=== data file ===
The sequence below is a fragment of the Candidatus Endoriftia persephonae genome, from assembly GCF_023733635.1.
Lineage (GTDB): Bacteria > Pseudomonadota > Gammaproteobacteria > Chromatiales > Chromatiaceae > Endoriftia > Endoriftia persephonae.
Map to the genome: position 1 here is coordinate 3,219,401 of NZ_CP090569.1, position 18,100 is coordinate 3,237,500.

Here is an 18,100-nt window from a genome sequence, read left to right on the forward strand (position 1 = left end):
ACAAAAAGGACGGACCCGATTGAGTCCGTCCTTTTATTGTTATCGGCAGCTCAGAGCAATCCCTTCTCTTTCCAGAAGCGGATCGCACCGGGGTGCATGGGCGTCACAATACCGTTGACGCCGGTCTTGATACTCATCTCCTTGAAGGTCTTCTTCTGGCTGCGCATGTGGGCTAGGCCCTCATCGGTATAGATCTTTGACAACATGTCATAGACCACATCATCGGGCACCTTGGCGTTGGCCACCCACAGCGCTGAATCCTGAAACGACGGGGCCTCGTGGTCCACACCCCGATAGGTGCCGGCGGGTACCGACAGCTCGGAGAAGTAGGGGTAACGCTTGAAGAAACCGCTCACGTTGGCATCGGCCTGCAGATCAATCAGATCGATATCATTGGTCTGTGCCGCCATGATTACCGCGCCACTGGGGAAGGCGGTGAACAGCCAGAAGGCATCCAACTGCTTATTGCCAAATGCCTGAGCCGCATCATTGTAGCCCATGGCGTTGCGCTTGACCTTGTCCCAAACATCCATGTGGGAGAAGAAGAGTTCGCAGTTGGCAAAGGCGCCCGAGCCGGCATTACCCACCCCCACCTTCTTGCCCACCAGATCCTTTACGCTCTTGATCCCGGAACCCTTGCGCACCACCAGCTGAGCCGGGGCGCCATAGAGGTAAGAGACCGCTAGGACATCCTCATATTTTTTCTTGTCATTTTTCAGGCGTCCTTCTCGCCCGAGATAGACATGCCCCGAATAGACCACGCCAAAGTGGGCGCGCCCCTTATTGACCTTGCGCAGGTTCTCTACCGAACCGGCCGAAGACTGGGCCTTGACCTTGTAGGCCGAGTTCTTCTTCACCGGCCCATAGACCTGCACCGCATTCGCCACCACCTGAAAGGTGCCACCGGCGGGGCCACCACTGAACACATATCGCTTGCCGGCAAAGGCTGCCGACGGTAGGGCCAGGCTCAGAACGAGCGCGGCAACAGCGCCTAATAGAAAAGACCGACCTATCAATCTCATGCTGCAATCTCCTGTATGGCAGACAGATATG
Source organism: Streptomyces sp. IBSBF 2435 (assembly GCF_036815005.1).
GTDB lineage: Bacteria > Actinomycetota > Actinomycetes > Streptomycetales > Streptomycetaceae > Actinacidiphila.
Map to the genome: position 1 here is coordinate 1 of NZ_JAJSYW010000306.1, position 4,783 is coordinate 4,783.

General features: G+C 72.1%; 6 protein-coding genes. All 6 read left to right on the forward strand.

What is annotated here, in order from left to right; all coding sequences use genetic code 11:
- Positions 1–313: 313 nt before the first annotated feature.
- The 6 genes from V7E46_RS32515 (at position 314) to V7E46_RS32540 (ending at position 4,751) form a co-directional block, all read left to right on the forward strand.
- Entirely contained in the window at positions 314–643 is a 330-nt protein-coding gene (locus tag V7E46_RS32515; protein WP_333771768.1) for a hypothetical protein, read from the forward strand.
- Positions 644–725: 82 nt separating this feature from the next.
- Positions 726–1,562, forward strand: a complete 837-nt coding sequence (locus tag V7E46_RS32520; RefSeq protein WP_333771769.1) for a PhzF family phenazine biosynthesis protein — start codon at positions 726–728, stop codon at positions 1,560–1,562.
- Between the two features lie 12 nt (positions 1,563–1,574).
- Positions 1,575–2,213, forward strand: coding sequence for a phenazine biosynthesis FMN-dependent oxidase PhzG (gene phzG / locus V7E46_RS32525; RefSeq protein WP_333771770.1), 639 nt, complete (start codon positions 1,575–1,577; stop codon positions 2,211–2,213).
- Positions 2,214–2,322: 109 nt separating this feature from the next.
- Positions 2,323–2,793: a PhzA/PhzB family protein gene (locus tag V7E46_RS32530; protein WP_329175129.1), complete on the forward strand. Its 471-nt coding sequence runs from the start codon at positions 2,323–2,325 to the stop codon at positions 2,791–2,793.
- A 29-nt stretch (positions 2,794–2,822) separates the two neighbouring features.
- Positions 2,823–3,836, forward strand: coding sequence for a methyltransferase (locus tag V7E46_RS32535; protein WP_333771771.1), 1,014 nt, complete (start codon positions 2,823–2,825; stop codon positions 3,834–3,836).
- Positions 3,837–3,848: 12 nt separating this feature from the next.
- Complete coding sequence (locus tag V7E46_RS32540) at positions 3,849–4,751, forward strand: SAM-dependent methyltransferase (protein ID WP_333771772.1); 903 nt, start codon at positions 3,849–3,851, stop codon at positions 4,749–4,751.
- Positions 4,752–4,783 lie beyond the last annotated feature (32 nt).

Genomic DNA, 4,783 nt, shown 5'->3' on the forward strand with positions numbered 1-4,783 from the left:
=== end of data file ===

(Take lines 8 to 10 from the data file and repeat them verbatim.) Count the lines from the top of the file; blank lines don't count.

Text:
Map to the genome: position 1 here is coordinate 1 of NZ_JAJSYW010000306.1, position 4,783 is coordinate 4,783.

General features: G+C 72.1%; 6 protein-coding genes. All 6 read left to right on the forward strand.

What is annotated here, in order from left to right; all coding sequences use genetic code 11: